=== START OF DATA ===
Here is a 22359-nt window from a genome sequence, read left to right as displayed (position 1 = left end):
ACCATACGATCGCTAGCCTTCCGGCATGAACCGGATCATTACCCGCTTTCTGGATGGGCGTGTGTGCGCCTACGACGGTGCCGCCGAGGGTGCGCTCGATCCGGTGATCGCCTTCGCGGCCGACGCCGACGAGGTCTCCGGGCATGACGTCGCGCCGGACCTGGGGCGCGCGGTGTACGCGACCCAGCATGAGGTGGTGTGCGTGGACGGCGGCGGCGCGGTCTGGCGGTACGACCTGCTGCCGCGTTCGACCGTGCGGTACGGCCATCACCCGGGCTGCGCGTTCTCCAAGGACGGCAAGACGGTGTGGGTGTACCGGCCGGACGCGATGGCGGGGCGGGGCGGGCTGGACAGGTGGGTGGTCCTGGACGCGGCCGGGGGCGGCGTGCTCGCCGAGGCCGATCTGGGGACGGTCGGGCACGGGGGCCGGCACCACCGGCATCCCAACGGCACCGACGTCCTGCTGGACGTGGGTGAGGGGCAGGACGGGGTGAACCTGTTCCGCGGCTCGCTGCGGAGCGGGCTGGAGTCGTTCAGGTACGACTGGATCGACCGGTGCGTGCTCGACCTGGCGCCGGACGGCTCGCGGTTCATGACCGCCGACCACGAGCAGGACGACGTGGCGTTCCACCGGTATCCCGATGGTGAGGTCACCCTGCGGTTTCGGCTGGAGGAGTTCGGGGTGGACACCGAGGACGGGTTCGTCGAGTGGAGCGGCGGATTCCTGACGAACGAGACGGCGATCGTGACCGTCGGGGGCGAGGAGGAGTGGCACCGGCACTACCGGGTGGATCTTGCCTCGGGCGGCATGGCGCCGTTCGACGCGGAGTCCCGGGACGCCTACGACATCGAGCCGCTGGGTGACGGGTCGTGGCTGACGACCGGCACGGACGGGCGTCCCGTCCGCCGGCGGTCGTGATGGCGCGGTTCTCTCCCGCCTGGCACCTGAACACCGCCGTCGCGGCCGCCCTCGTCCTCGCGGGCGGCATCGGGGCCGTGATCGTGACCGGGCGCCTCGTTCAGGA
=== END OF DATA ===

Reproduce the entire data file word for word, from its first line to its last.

Here is a 22359-nt window from a genome sequence, read left to right as displayed (position 1 = left end):
ACCATACGATCGCTAGCCTTCCGGCATGAACCGGATCATTACCCGCTTTCTGGATGGGCGTGTGTGCGCCTACGACGGTGCCGCCGAGGGTGCGCTCGATCCGGTGATCGCCTTCGCGGCCGACGCCGACGAGGTCTCCGGGCATGACGTCGCGCCGGACCTGGGGCGCGCGGTGTACGCGACCCAGCATGAGGTGGTGTGCGTGGACGGCGGCGGCGCGGTCTGGCGGTACGACCTGCTGCCGCGTTCGACCGTGCGGTACGGCCATCACCCGGGCTGCGCGTTCTCCAAGGACGGCAAGACGGTGTGGGTGTACCGGCCGGACGCGATGGCGGGGCGGGGCGGGCTGGACAGGTGGGTGGTCCTGGACGCGGCCGGGGGCGGCGTGCTCGCCGAGGCCGATCTGGGGACGGTCGGGCACGGGGGCCGGCACCACCGGCATCCCAACGGCACCGACGTCCTGCTGGACGTGGGTGAGGGGCAGGACGGGGTGAACCTGTTCCGCGGCTCGCTGCGGAGCGGGCTGGAGTCGTTCAGGTACGACTGGATCGACCGGTGCGTGCTCGACCTGGCGCCGGACGGCTCGCGGTTCATGACCGCCGACCACGAGCAGGACGACGTGGCGTTCCACCGGTATCCCGATGGTGAGGTCACCCTGCGGTTTCGGCTGGAGGAGTTCGGGGTGGACACCGAGGACGGGTTCGTCGAGTGGAGCGGCGGATTCCTGACGAACGAGACGGCGATCGTGACCGTCGGGGGCGAGGAGGAGTGGCACCGGCACTACCGGGTGGATCTTGCCTCGGGCGGCATGGCGCCGTTCGACGCGGAGTCCCGGGACGCCTACGACATCGAGCCGCTGGGTGACGGGTCGTGGCTGACGACCGGCACGGACGGGCGTCCCGTCCGCCGGCGGTCGTGATGGCGCGGTTCTCTCCCGCCTGGCACCTGAACACCGCCGTCGCGGCCGCCCTCGTCCTCGCGGGCGGCATCGGGGCCGTGATCGTGACCGGGCGCCTCGTTCAGGA